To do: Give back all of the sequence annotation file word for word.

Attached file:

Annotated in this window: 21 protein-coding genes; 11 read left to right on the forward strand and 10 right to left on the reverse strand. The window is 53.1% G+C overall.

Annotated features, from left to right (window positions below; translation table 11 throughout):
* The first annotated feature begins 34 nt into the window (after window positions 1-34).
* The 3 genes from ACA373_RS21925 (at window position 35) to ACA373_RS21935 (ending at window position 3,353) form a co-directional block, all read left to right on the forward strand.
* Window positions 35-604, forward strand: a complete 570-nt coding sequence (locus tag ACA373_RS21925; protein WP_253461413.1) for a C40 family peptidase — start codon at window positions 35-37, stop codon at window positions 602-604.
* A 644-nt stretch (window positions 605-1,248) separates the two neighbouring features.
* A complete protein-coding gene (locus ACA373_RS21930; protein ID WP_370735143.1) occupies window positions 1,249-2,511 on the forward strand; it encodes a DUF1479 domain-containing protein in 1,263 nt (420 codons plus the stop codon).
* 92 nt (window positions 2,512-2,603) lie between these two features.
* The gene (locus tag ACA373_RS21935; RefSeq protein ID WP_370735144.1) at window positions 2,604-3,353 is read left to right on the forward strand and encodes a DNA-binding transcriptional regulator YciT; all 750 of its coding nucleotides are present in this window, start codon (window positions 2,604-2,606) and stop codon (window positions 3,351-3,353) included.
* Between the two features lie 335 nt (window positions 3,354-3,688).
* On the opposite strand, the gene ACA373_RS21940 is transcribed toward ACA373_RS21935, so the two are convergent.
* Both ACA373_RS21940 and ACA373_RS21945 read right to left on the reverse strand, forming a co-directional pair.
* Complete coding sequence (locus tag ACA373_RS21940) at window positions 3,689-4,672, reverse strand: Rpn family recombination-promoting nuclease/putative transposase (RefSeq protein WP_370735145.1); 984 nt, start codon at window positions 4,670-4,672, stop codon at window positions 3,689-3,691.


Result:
Annotated in this window: 21 protein-coding genes; 11 read left to right on the forward strand and 10 right to left on the reverse strand. The window is 53.1% G+C overall.

Annotated features, from left to right (window positions below; translation table 11 throughout):
* The first annotated feature begins 34 nt into the window (after window positions 1-34).
* The 3 genes from ACA373_RS21925 (at window position 35) to ACA373_RS21935 (ending at window position 3,353) form a co-directional block, all read left to right on the forward strand.
* Window positions 35-604, forward strand: a complete 570-nt coding sequence (locus tag ACA373_RS21925; protein WP_253461413.1) for a C40 family peptidase — start codon at window positions 35-37, stop codon at window positions 602-604.
* A 644-nt stretch (window positions 605-1,248) separates the two neighbouring features.
* A complete protein-coding gene (locus ACA373_RS21930; protein ID WP_370735143.1) occupies window positions 1,249-2,511 on the forward strand; it encodes a DUF1479 domain-containing protein in 1,263 nt (420 codons plus the stop codon).
* 92 nt (window positions 2,512-2,603) lie between these two features.
* The gene (locus tag ACA373_RS21935; RefSeq protein ID WP_370735144.1) at window positions 2,604-3,353 is read left to right on the forward strand and encodes a DNA-binding transcriptional regulator YciT; all 750 of its coding nucleotides are present in this window, start codon (window positions 2,604-2,606) and stop codon (window positions 3,351-3,353) included.
* Between the two features lie 335 nt (window positions 3,354-3,688).
* On the opposite strand, the gene ACA373_RS21940 is transcribed toward ACA373_RS21935, so the two are convergent.
* Both ACA373_RS21940 and ACA373_RS21945 read right to left on the reverse strand, forming a co-directional pair.
* Complete coding sequence (locus tag ACA373_RS21940) at window positions 3,689-4,672, reverse strand: Rpn family recombination-promoting nuclease/putative transposase (RefSeq protein WP_370735145.1); 984 nt, start codon at window positions 4,670-4,672, stop codon at window positions 3,689-3,691.